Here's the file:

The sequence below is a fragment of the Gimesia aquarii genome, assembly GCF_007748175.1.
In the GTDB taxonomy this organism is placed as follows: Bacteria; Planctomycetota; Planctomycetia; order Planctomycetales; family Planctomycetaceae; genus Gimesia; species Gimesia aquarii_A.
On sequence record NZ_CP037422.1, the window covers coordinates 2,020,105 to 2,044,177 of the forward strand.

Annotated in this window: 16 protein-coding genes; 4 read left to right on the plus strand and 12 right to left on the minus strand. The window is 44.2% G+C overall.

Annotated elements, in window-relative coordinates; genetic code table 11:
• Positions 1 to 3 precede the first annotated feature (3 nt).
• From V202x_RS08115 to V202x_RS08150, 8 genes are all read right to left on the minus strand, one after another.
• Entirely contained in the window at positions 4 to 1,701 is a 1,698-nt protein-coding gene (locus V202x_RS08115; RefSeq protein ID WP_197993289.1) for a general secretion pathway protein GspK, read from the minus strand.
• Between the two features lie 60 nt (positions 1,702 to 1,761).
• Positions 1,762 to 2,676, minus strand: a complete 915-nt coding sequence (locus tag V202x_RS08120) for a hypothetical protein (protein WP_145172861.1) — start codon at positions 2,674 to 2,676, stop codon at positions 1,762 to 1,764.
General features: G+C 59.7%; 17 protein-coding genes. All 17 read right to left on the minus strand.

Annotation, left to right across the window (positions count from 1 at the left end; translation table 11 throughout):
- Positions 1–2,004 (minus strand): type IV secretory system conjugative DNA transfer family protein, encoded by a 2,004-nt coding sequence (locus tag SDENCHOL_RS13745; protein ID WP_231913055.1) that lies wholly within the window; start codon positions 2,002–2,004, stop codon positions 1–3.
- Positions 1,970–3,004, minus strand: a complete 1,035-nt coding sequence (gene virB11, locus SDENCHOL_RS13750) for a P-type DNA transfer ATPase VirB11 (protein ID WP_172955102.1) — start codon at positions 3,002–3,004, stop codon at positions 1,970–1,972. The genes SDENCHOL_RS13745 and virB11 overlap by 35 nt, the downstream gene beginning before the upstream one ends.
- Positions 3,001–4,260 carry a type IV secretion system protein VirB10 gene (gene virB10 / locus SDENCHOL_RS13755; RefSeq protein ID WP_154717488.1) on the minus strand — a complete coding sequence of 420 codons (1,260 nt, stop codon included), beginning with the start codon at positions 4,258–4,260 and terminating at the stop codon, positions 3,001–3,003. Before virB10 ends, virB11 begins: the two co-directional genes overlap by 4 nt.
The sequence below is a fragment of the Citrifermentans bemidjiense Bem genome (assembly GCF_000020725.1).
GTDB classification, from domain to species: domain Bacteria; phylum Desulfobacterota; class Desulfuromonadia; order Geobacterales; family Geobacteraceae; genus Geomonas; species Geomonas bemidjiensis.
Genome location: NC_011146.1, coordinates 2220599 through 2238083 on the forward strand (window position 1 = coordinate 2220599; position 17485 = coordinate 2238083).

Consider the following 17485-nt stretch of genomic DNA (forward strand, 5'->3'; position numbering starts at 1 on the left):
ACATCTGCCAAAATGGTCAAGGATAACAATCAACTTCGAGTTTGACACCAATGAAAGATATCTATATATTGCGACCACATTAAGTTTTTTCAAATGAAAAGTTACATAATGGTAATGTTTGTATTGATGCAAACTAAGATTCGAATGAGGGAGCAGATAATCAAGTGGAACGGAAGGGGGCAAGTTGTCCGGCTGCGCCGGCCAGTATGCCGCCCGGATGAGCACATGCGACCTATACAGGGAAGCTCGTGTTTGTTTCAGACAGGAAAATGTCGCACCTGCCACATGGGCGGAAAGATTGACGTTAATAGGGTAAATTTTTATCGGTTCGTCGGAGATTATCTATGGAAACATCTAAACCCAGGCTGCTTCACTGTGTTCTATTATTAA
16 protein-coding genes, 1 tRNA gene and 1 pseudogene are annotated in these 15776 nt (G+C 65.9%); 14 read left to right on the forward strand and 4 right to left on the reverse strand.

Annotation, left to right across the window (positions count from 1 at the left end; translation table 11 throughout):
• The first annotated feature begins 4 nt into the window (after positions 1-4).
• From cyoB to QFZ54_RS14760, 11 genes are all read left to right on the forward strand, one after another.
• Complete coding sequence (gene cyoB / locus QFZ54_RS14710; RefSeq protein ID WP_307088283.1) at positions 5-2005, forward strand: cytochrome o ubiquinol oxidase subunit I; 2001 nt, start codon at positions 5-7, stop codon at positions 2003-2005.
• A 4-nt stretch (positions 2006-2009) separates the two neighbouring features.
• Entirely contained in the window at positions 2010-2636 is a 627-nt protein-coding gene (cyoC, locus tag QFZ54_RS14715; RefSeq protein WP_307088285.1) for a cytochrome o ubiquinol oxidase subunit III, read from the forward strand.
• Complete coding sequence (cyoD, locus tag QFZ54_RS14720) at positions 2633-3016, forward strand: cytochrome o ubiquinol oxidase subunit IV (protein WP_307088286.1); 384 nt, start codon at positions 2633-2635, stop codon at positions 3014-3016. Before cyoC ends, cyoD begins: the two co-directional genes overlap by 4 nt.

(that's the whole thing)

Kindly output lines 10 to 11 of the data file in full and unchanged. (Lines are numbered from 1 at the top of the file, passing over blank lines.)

• Positions 1,762 to 2,676, minus strand: a complete 915-nt coding sequence (locus tag V202x_RS08120) for a hypothetical protein (protein WP_145172861.1) — start codon at positions 2,674 to 2,676, stop codon at positions 1,762 to 1,764.
General features: G+C 59.7%; 17 protein-coding genes. All 17 read right to left on the minus strand.